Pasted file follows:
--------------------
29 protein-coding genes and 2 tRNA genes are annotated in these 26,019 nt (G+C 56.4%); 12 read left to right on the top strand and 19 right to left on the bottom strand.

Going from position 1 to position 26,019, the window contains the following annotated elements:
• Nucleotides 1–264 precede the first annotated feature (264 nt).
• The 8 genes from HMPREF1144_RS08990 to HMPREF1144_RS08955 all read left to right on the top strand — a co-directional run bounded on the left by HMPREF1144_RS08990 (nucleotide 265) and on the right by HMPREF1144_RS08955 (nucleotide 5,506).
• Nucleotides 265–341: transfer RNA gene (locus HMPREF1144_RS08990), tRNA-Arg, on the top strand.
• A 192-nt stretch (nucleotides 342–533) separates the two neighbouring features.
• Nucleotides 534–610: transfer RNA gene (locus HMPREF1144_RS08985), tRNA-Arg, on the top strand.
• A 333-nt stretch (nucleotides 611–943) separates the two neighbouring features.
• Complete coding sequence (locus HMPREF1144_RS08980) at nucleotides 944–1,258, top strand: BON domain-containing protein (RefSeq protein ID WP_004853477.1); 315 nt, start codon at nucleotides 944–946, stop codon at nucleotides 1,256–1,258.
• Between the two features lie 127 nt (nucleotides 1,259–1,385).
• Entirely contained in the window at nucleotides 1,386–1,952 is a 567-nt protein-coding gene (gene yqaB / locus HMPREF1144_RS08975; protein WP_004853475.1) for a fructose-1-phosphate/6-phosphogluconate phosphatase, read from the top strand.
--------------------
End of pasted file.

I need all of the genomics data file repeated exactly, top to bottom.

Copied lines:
29 protein-coding genes and 2 tRNA genes are annotated in these 26,019 nt (G+C 56.4%); 12 read left to right on the top strand and 19 right to left on the bottom strand.

Going from position 1 to position 26,019, the window contains the following annotated elements:
• Nucleotides 1–264 precede the first annotated feature (264 nt).
• The 8 genes from HMPREF1144_RS08990 to HMPREF1144_RS08955 all read left to right on the top strand — a co-directional run bounded on the left by HMPREF1144_RS08990 (nucleotide 265) and on the right by HMPREF1144_RS08955 (nucleotide 5,506).
• Nucleotides 265–341: transfer RNA gene (locus HMPREF1144_RS08990), tRNA-Arg, on the top strand.
• A 192-nt stretch (nucleotides 342–533) separates the two neighbouring features.
• Nucleotides 534–610: transfer RNA gene (locus HMPREF1144_RS08985), tRNA-Arg, on the top strand.
• A 333-nt stretch (nucleotides 611–943) separates the two neighbouring features.
• Complete coding sequence (locus HMPREF1144_RS08980) at nucleotides 944–1,258, top strand: BON domain-containing protein (RefSeq protein ID WP_004853477.1); 315 nt, start codon at nucleotides 944–946, stop codon at nucleotides 1,256–1,258.
• Between the two features lie 127 nt (nucleotides 1,259–1,385).
• Entirely contained in the window at nucleotides 1,386–1,952 is a 567-nt protein-coding gene (gene yqaB / locus HMPREF1144_RS08975; protein WP_004853475.1) for a fructose-1-phosphate/6-phosphogluconate phosphatase, read from the top strand.